Last Sunday, I introduced a brief three-week treatment of St. Ignatius of Loyola’s Rules for Discernment. The first step, though not necessarily the most important, is necessary, for if we are not even aware of the thoughts, feelings, and desires that are moving within us, we will not make much progress in the spiritual life. I hope you have been more attentive to these movements as they come up throughout the day.
The second step is to understand. This is by far the most complicated, and it is really at the heart of the teaching of the Rules of Discernment. The 14 rules that St. Ignatius proposes are ways of coming to understand which voice is speaking – that of the Good Spirit, or that of the Enemy. By understanding whose voice is speaking, we are then better able to take action, by accepting or rejecting that voice (more on that next week).
We do not have the time or space to address all of the rules, so I will just make a few remarks that are, in my mind, the key takeaways from the rules. Let’s begin by quoting the first rule, just so you can see what the rules look like, but also to point out an important qualification that St. Ignatius makes regarding these rules:
The first Rule: In the persons who go from mortal sin to mortal sin, the enemy is commonly used to propose to them apparent pleasures, making them imagine sensual delights and pleasures in order to hold them more and make them grow in their vices and sins. In these persons the good spirit uses the opposite method, pricking them and biting their consciences through the process of reason.
The important summary here is that the rules for discernment really only benefit those who are striving to grow in holiness. If we are unconcerned about making progress, unconcerned about sins, then the voice of the enemy will leave us with words of pleasure that what we are doing is no problem. The Good Spirit tries to break us from our complacency, stinging us with words that try to make us aware of the peril of continuing down this path. But if we do not really care and we are not convinced that what we are doing is wrong, we will happily ignore the uncomfortable suggestion to repent and remain set in our sinful ways.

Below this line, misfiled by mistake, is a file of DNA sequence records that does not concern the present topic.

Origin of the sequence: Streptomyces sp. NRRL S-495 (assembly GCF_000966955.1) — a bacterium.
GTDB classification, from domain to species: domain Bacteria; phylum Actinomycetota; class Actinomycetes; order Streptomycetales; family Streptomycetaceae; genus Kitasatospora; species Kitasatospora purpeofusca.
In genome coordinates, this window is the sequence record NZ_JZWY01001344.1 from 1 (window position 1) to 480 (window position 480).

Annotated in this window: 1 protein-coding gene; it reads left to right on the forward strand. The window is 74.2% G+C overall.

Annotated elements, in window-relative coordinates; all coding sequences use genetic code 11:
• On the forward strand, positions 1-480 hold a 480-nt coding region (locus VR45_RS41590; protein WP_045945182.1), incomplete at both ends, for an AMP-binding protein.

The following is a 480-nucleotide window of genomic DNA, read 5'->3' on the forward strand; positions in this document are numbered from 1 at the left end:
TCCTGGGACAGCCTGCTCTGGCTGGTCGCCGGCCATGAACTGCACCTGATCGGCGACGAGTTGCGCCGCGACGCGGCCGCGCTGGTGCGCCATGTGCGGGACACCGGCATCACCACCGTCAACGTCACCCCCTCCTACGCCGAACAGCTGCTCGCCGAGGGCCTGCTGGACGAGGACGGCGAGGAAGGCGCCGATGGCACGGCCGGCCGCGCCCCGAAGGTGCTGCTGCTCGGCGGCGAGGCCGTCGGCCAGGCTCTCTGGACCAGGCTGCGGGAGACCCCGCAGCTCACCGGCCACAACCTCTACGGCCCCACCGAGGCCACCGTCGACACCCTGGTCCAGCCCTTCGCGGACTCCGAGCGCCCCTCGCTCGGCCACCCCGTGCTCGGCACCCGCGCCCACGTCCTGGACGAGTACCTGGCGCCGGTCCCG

On the other hand, the second rule says that when we are striving for holiness, these two spirits act opposite. The evil spirit tries to sting us, telling us we’re wasting our time with prayer, following the teachings of the Church, etc. He might say something like: “You’re missing out on so much!”, or “You can think for yourself, you don’t need the Church to tell you what you can and can’t do.” I think you get the idea. The good spirit, though, continues to offer encouragement, and even if we are stumbling, and the enemy is trying to distract us, our hearts are fundamentally fixed on the Lord, wanting to do His will, wanting to grow in holiness, and so we keep moving forward.
The next two rules treat the topic of spiritual consolation and spiritual desolation. These are the ups and downs of the spiritual life that we are all subject to, no matter how holy we are. There are times when God feels very close (consolation) and times when He feels distant and unresponsive (desolation). We must understand that the evil spirit tries to use those moments of desolation to discourage us, but the good spirit will always be working to sustain us, always offering us the grace necessary to persevere through the darkness, to lead us back to a place of consolation in the future, and to eternal life at the end.
Perhaps a simple thing to remember is this: when we are earnestly striving to grow in holiness, we can be at peace knowing that the Lord always speaks with encouragement. The enemy, on the other hand is, always trying to discourage us. That may be a bit simplistic, but I think it’s a good place to start.
So as we go through this week, and as you continue to be aware of the thoughts, feelings, and desires, in other words the voices speaking into our lives – ask the question: Whose voice is speaking? Understanding this is a key skill in the spiritual life and a means to being set free by the Holy Spirit.